USC Senior named one of the top four computer science undergraduate scholars in North America – USC Viterbi

The award recognizes Leena’s impressive commitment to research and her significant contributions to multiple research projects. (Image courtesy of Leena Mathur)

Leena Mathur, a USC senior pursuing a triple major in computer science, cognitive science, and linguistics, recently received the Computer Research Association (ARC) 2022 Outstanding Undergraduate Research Award. The award recognizes top college undergraduates in North America who demonstrate excellence and outstanding potential in an area of ​​computational research.

Mathur’s research interests focus on using artificial intelligence to improve people’s lives.

“I find it really motivating to work on AI research projects that have the potential to improve human health and well-being,” Mathur said. “It is an honor to have my research work recognized alongside other inspiring undergraduate researchers,”

The CRA Outstanding Undergraduate Research Award is sponsored by Microsoft Search and Mitsubishi Electric Research Laboratories (MERL). Mathur is one of four recipients who received this prestigious award in 2022. As part of this award, each recipient will receive financial assistance of up to $1,500 to attend a research conference of their choice. Mathur plans to use this funding to attend a machine learning conference later this year.

At USC, Mathur worked on several interdisciplinary human-centered AI research projects. She has conducted research on social work robots that help children with autism in USC Interaction Lab; developed algorithms to preserve endangered languages ​​for USC Department of Linguistics; and, for his thesis under the supervision of Professor USC Viterbi Maja MataricMathur leads a research project aimed at creating machine learning models capable of detecting human behaviors and emotions.

“Leena is an extremely deserving recipient of this award,” said Matarić, Chan Soon-Shiong Chair and Emeritus Professor of Computer Science, Neuroscience and Pediatrics. “His extensive undergraduate research experience has deliberately focused on projects that have the potential to have real world impact. Many students do many research projects, but very few have such clarity of purpose aimed at the greater good.

In the future, Mathur said she hopes to pursue a doctorate. related to the promotion of human-centric artificial intelligence for the benefit of society.

Mathur’s research has been published in seven papers, six of which have credited her as lead author or co-lead author. One of them was nominated for the best paper award at the ACM 2020 International Conference on Multimodal Interaction. Mathur is a USC Presidential Fellow and a recipient of USC Provost Undergraduate Research Scholarship. She has also received two national research awards: the Barry M. Goldwater Scholarship and the Astronaut Scholarship.

In addition to his research at USC, Mathur has also conducted research at Federal Institute of Technology in Lausanne in Switzerland during the summer of 2019. There she worked on developing machine learning approaches to detect and recognize faces in low-quality video. Last summer, she conducted research on machine perception of human emotion at California Institute of Technology.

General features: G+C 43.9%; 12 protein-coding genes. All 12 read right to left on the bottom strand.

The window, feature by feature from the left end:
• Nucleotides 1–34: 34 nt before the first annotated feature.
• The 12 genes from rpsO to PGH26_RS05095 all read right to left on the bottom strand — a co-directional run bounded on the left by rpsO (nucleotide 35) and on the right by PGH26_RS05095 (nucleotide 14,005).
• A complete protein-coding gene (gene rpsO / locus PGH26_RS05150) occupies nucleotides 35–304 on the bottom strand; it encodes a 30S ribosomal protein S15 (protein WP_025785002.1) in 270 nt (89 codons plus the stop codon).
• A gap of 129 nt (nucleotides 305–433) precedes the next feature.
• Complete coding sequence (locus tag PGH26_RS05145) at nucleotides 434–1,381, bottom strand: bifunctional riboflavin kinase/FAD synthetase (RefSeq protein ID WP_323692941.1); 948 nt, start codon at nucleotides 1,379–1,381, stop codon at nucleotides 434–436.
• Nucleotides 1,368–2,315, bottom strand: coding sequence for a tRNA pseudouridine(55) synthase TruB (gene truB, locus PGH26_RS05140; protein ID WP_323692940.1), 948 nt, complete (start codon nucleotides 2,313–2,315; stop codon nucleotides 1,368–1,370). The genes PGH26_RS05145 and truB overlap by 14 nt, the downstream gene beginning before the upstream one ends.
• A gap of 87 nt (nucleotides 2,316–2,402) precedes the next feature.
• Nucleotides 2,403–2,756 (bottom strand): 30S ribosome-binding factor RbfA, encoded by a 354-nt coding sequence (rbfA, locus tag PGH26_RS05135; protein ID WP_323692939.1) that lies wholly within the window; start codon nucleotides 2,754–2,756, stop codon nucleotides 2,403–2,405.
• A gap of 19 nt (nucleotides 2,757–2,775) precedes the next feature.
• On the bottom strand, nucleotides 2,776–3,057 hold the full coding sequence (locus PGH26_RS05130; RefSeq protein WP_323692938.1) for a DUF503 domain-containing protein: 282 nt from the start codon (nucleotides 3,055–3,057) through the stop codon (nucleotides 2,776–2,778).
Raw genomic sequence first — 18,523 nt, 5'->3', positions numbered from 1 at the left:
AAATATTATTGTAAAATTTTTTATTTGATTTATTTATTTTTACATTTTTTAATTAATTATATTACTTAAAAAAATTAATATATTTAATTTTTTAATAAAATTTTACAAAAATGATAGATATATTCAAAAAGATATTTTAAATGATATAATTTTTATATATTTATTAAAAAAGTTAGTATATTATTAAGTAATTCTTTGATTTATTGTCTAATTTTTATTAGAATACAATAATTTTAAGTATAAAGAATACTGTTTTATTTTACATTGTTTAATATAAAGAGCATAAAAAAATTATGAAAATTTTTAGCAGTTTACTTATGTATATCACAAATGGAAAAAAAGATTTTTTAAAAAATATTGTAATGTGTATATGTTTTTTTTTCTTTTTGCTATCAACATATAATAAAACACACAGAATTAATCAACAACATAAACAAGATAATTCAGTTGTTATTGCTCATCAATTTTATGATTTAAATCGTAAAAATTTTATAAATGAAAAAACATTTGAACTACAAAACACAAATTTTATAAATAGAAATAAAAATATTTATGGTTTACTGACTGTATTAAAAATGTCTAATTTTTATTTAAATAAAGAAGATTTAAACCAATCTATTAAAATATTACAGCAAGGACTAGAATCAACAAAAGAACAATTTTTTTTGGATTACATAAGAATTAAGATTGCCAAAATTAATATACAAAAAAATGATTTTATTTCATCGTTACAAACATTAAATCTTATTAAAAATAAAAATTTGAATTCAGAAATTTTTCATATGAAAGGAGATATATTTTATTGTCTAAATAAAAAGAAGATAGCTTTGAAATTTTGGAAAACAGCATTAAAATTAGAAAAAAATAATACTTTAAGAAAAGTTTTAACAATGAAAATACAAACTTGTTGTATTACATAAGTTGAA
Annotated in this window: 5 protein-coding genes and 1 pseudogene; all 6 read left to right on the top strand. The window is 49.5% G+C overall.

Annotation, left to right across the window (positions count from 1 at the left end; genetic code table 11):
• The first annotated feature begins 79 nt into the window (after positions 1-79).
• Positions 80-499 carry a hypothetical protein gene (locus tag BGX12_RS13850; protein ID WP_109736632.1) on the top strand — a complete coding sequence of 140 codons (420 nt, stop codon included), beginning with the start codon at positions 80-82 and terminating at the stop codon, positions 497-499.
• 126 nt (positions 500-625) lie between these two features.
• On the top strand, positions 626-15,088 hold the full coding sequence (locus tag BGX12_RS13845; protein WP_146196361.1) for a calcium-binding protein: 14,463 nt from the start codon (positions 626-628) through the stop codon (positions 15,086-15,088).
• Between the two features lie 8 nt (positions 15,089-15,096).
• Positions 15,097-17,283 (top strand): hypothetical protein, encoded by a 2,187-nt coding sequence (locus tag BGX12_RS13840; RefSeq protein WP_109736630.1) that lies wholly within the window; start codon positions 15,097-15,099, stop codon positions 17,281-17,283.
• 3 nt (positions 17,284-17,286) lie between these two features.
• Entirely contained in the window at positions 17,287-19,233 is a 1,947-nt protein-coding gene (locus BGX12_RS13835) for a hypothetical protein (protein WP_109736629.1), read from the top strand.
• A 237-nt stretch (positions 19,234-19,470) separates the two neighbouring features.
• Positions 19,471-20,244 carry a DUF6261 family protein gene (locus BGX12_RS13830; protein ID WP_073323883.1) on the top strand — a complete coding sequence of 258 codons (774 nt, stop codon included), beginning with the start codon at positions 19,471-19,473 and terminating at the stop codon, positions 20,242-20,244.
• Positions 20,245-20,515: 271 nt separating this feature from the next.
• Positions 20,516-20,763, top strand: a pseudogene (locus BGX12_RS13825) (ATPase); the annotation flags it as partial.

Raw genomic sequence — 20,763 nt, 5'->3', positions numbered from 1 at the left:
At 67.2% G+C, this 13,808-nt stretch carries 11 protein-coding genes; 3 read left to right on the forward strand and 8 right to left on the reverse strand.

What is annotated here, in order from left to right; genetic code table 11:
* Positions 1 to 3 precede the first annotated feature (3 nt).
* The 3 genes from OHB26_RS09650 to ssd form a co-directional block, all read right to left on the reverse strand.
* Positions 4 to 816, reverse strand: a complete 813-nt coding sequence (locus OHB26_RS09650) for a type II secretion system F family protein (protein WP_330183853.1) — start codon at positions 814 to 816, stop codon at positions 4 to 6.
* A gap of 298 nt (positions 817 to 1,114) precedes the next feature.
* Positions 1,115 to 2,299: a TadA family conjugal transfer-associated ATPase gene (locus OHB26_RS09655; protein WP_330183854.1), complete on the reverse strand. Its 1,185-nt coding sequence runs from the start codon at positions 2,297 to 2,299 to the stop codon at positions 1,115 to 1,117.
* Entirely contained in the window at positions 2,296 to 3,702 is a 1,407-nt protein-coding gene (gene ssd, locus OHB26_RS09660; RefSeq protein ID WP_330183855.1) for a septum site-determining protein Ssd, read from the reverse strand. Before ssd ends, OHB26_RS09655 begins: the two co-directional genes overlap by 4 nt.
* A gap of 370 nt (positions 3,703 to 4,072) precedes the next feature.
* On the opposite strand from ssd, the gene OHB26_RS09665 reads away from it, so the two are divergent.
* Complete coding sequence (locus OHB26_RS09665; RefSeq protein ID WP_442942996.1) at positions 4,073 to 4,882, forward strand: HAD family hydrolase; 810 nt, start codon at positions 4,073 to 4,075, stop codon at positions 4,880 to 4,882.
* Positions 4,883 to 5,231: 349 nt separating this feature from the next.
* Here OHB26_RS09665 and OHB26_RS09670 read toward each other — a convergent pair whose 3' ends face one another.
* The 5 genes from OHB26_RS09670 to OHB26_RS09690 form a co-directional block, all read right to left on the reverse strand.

Mathur, who grew up in Northern California, first developed an interest in AI during his time on a high school robotics team.

“I was drawn to USC for its strong engineering program and its Engineering + X a philosophy that encourages students to pursue interdisciplinary interests,” said Mathur. “When I entered USC as a computer science major with an interest in AI, I quickly realized that cognitive science was a natural ‘X’ to complement my study of computer science with a deeper understanding. of cognition and behavior.

She added: “After taking a few courses in linguistics, I decided that I would also major in linguistics for a more in-depth academic training in the human capacity to acquire, interpret and produce language,”

At USC, Mathur is a member of CAIS++the student branch of Center for AI in Society (CAIS) at USC. CAIS++ undergraduate students work in teams on project collaborations with faculty and industry clients to tackle pressing societal issues in a range of fields. She served as president of the organization for the 2020-2021 term.

She has also worked as a resident assistant at USC’s freshman residential colleges and as an undergraduate teaching assistant in the computer science department at USC Viterbi.

Outreach and mentorship are important to Mathur. She served as a mentor for first-year students in USC Women in Engineering (WIE) mentorship program, and designed and led AI workshops for WIE and SC Women in IT club. In 2019, she taught an eight-week programming course for third graders at a Los Angeles public school across USC JEP Program.

Mathur credits USC Viterbi’s supportive and inspiring environment, as well as the university’s wide array of resources and programs, for helping her reach her potential.

“USC Viterbi really encourages and challenges students to pursue a holistic engineering education,” Mathur said. “My research activities have really benefited from the school’s emphasis on interdisciplinary studies and the Engineering+ philosophy, as well as the outstanding faculty support for undergraduate research.”

Posted on March 15, 2022

Last updated March 15, 2022